Leonard Knight is the actual creator of the cult famed Salvation Mountain at Slab City, now pushing 80-years-old, and still consistently hunkered down by his hand, blood and sweat stained altar to Jesus that has become one of the best impromptu tourist attractions west of the Mississippi.

Brian Dierker, originally employed as the film’s Marine Coordinator due to his Grand Canyon and white water rafting specialty skills, had his involvement with the film bumped up a degree as he was cast as McCandless’ friend “Rubber Tramp” Rainey, and suddenly playing opposite Catherine Keener. Dierker, a man who plunges into roaring rapids like it was a walk in the park refers to his acting role and adrenaline rush of being in front of the camera as, “one of the scarier things I’ve done in the last few years.”

Penn prioritized the nomadic and dynamic nature of the film shoot, making sure his crew was all troopers and could keep up with the retracing of McCandless’ soulful journey. From the mountain top of Denali to the abandoned shores of the Salton Sea and into the Alaskan back country, if McCandless crossed one icy river so would the cast and crew.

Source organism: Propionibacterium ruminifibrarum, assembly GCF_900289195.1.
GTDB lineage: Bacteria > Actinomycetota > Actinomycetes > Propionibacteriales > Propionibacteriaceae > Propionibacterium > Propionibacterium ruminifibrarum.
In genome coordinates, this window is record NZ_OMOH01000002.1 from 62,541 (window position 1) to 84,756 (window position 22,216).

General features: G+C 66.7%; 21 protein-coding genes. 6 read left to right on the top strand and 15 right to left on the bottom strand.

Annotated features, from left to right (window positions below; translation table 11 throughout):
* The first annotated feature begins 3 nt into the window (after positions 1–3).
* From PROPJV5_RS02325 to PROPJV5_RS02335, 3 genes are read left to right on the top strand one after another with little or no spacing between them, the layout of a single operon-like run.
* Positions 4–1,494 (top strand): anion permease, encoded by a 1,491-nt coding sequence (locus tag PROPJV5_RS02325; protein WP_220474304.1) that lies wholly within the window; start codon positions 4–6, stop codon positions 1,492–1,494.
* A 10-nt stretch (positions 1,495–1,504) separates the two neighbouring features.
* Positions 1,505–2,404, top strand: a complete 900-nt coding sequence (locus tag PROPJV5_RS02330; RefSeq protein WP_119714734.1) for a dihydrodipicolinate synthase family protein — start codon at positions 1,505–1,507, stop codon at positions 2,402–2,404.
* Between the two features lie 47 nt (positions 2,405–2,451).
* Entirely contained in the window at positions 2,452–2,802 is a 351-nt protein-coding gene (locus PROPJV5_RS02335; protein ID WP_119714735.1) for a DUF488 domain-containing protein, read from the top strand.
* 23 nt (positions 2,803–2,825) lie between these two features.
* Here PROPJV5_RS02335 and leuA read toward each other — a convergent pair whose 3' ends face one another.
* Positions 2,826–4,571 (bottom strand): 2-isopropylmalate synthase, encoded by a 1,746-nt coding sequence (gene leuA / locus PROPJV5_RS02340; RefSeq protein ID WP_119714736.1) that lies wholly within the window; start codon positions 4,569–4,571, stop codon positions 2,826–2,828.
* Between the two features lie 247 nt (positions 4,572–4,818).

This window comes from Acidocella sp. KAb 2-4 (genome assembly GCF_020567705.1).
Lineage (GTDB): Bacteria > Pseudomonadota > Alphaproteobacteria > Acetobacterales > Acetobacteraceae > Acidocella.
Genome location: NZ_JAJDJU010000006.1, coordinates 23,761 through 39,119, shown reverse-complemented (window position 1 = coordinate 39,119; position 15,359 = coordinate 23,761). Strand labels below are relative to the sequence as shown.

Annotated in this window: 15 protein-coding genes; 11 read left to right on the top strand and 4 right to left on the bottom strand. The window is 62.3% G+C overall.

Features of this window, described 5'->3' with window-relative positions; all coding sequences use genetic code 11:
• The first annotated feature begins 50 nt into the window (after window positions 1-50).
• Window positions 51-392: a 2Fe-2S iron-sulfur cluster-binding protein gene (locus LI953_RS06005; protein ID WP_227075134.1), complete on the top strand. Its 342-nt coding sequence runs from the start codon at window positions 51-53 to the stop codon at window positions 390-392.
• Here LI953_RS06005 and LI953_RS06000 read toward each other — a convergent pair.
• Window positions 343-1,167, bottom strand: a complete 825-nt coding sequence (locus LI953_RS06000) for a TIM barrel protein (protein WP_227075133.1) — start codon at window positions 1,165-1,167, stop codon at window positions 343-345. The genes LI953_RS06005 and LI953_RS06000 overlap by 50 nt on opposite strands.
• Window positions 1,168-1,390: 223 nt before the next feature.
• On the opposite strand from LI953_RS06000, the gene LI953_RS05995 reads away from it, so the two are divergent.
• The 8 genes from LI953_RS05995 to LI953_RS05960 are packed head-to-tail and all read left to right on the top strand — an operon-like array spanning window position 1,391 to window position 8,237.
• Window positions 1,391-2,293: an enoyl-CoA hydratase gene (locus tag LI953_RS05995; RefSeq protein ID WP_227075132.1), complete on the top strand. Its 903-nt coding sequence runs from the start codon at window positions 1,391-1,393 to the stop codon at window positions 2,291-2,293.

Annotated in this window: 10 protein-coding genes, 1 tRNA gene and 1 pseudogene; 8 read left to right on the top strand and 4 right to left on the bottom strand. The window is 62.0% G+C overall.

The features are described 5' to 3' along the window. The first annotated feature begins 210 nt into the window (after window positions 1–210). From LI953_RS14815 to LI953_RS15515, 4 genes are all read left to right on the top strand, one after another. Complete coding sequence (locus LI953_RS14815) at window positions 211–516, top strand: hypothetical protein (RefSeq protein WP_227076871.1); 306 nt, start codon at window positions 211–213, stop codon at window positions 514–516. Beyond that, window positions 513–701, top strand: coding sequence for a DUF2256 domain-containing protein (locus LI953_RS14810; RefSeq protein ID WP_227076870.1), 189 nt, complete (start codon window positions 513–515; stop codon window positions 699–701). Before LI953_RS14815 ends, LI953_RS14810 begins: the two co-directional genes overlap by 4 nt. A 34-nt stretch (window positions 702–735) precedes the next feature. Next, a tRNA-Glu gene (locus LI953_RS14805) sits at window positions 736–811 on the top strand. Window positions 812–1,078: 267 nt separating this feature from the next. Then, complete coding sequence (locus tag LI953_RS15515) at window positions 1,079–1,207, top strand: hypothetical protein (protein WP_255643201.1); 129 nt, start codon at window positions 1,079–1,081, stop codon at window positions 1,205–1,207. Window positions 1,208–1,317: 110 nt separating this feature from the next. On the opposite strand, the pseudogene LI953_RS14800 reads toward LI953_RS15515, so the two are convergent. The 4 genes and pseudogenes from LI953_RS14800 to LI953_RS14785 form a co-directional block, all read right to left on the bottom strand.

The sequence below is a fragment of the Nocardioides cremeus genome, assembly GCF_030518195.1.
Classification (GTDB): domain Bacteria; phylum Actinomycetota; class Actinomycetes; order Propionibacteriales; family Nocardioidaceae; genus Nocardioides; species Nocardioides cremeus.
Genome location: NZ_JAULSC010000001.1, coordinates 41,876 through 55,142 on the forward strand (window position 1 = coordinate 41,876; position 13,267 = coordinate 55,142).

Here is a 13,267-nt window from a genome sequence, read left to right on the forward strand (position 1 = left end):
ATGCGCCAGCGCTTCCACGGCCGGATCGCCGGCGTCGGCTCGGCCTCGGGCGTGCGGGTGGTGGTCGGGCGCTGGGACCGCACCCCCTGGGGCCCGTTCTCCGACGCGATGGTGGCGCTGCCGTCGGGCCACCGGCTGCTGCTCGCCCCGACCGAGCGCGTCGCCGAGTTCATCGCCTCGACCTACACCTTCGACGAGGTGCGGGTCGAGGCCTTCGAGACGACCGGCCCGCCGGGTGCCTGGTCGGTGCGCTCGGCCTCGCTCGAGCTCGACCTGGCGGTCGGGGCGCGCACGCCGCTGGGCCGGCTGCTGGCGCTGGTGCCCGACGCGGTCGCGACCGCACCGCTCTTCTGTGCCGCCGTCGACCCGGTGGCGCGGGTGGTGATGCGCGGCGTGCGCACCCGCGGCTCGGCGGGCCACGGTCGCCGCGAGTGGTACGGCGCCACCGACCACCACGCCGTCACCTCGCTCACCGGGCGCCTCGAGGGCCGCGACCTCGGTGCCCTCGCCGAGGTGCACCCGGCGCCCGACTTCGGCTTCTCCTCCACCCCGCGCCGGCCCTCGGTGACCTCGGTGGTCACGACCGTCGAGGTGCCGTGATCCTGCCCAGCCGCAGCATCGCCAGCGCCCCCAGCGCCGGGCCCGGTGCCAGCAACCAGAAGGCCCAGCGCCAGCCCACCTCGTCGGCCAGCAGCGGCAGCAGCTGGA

Penn had selected Director of Photography Eric Gautier not only because he is a rarity, in the fact he does his own camera work, but also because of his landscape intensive thumb print as evidenced by his work in The Motorcycle Diaries. Penn explains he was enthralled by the way the environment of the film became an intrinsic and symbolic part of the story,and recognized the value of this trait in the cinematography of Into the Wild as well.

Raising the bar on cast and crew dedication, Gautier used no visual trickery to create intensity in each shot. How did he get the heart pounding shots of Hirsch hurdling through raging water rapids?

“By getting into the water,” he says. “It wasn’t just about going to the authentic locations, but about putting the camera wherever it had to go, whatever it took.”

Christopher McCandless left Emory, donated his life savings and took to the road with nothing but a backpack and the very basic need to connect. Young idealism, familial revolt and the need for a soulful cleansing led to a man’s final days in a VW van parked in the middle of Alaskan wilderness. A beautiful tragedy, a picturesque haunting image and human life at its most raw.

Into the Wild releases in select theaters Sept. 21.